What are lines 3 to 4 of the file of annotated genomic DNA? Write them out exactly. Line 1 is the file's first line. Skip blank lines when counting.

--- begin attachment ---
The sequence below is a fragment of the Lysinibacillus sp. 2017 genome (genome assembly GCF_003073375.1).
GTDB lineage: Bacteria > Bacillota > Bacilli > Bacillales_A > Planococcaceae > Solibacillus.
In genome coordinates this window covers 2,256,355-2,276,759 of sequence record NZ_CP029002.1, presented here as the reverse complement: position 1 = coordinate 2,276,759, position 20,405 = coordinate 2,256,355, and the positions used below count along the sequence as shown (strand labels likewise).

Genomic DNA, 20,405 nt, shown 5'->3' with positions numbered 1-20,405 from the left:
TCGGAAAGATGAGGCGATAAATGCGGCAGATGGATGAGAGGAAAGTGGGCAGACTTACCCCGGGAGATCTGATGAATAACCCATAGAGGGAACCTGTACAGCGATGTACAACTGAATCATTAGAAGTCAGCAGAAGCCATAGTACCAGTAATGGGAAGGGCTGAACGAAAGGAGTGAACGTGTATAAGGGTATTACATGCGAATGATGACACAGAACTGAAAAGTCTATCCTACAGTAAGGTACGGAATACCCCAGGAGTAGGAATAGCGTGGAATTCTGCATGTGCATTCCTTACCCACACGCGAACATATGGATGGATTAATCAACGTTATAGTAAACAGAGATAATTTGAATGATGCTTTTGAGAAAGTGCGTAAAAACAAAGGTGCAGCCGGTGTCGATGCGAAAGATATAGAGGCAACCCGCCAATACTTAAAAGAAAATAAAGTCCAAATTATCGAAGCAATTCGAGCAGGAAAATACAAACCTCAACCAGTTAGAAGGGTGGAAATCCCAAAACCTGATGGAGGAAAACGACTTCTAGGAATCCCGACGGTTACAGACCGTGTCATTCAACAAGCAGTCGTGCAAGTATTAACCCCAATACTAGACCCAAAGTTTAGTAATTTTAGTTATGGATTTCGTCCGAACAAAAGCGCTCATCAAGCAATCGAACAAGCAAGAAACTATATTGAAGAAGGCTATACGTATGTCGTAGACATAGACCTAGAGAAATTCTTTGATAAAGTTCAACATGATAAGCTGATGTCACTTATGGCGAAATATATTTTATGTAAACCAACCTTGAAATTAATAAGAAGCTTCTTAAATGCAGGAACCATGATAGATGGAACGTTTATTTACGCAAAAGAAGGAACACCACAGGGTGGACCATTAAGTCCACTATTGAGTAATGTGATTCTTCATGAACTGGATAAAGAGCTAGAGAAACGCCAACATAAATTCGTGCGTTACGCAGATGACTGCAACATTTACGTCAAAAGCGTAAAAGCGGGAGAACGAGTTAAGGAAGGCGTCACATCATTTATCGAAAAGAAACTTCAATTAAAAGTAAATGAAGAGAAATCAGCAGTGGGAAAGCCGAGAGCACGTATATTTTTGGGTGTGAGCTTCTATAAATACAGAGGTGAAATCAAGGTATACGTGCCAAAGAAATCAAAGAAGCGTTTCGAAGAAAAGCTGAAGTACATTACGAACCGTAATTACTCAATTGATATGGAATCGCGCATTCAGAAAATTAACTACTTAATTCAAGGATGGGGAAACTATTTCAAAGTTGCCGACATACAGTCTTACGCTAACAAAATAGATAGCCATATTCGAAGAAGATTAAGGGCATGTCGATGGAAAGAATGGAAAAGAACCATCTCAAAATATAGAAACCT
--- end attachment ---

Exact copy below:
In genome coordinates this window covers 2,256,355-2,276,759 of sequence record NZ_CP029002.1, presented here as the reverse complement: position 1 = coordinate 2,276,759, position 20,405 = coordinate 2,256,355, and the positions used below count along the sequence as shown (strand labels likewise).

Genomic DNA, 20,405 nt, shown 5'->3' with positions numbered 1-20,405 from the left: